|By Neil Raymond | 2 years ago|
Researchers at the Centro Nacional de Investigaciones Cardiovasculares Carlos III (CNIC) revealed how defense mechanisms of the immune system work during the early stages of its response to viruses and bacteria, according to Medical News Daily. The research findings were published in “Nature Communications” and talked about the understanding of the cellular processes initiated at early stages and explain how the diverse cell populations of the immune system communicate to develop an effective response against bacterua and viruses.
The CNIC researchers have shown that mitochondrial DNA contained in nanovesicles triggers a state of alertness in recipient cells that activates an antiviral genetic program in the body. These nanovesicles, known as exosomes, are produced by T lymphocytes and taken up by dendritic cells through intercellular contacts.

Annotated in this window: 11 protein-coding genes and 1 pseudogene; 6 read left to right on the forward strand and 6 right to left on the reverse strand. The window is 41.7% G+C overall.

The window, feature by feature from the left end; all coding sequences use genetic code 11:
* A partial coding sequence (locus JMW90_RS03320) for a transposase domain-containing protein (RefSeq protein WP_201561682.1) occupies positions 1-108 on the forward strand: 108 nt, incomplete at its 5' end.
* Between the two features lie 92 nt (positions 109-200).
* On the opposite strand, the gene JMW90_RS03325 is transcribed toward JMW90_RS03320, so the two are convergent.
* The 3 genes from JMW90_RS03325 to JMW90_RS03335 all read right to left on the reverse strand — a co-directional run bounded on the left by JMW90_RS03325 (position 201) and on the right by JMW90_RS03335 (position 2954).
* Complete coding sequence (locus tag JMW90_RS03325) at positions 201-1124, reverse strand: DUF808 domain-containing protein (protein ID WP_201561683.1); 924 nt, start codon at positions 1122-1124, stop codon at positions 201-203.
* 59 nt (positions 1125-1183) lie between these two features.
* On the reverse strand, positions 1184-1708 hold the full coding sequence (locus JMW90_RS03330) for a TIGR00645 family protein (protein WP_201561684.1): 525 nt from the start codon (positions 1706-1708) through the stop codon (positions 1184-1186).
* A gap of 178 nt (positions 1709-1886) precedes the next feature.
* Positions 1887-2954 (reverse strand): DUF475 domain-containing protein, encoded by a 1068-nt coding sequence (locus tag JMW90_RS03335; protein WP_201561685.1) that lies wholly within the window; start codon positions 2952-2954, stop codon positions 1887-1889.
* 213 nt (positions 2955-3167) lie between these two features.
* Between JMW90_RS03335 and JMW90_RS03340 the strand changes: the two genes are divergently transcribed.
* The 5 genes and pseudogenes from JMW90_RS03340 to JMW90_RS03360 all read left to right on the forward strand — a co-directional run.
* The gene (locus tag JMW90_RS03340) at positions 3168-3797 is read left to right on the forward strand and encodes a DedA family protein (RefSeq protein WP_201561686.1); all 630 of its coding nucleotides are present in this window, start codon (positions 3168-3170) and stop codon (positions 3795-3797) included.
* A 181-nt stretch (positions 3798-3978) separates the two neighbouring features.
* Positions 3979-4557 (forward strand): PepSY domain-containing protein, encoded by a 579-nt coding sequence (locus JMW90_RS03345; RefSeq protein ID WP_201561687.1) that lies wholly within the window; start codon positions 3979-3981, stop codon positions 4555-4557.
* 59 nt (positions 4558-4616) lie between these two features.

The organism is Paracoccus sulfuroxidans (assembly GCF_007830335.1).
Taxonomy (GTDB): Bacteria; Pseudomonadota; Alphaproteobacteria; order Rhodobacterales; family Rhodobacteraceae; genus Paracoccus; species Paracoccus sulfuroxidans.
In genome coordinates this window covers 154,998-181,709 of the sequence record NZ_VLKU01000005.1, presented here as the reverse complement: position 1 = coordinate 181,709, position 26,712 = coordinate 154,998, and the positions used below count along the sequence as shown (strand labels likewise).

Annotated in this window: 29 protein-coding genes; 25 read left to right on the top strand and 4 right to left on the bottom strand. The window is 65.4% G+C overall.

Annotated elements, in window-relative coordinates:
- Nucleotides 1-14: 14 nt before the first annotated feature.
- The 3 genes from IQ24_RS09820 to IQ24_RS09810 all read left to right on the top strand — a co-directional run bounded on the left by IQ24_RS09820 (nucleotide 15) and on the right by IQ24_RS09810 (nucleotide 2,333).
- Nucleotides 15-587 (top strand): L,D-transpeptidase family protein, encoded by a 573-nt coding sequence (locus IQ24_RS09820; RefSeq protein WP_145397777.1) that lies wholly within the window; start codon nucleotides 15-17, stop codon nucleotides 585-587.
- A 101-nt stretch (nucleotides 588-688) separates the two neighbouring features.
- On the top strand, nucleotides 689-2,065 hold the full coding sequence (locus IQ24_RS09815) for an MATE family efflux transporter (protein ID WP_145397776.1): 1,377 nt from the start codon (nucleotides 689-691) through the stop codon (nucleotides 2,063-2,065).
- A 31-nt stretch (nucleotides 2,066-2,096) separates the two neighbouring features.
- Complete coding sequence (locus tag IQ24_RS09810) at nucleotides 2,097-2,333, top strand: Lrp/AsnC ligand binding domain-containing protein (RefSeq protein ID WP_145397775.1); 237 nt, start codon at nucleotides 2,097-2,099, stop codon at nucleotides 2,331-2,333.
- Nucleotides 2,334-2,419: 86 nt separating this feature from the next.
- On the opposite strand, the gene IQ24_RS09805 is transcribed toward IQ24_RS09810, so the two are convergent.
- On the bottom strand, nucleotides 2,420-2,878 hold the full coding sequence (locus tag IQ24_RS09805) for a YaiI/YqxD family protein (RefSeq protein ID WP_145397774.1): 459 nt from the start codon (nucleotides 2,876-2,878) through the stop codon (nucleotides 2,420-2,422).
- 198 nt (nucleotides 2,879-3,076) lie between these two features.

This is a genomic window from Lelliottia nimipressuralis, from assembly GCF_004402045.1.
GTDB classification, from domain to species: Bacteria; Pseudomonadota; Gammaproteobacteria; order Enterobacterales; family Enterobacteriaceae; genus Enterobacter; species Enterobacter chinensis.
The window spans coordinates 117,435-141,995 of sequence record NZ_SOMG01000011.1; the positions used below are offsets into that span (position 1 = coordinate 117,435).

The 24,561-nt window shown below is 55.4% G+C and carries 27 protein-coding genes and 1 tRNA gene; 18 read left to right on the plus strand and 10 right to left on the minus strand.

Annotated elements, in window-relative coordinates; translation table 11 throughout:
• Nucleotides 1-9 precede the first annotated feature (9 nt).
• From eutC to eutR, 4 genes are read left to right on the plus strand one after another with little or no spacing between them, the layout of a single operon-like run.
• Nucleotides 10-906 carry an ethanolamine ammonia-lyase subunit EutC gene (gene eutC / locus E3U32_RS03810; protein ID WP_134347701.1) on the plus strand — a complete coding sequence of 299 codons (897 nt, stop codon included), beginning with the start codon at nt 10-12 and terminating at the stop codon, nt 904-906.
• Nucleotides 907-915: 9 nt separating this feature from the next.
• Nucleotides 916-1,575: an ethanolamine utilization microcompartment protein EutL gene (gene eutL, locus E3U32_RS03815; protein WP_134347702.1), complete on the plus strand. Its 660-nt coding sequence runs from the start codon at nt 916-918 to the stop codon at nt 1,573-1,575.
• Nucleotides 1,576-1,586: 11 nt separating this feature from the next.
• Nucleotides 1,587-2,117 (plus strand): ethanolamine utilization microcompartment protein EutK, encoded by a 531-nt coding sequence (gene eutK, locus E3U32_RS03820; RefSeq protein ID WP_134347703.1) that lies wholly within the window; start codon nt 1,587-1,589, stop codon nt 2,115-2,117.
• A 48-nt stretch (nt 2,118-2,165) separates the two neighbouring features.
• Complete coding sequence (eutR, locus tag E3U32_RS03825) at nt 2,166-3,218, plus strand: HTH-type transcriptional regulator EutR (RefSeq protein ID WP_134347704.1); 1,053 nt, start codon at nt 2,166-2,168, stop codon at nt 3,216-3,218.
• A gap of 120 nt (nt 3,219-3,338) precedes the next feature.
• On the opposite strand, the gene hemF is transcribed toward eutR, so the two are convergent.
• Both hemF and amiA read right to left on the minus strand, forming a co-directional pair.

Research to date has focused on how the immune synapse activates signaling routes in the T cell, unfortunately the identity and effects of the signals received by dendritic cells have received relatively little attention.
The present study was performed by the group led by Professor Francisco Sánchez-Madrid, principal investigator of the Intercellular Communication laboratory at the CNIC, head of the Immunology Service at the Hospital la Princesa, and Professor of Immunology at the Universidad Autónoma de Madrid. In previous work, this group demonstrated that T cells can transfer exosomes to dendritic cells during the formation of the immune synapse.
In the new study, the research team describes how these nanovesicles “transport DNA and proteins of mitochondrial origin,” explained Prof. Sánchez Madrid. It will be interesting to see what the ultimate result of this study will be.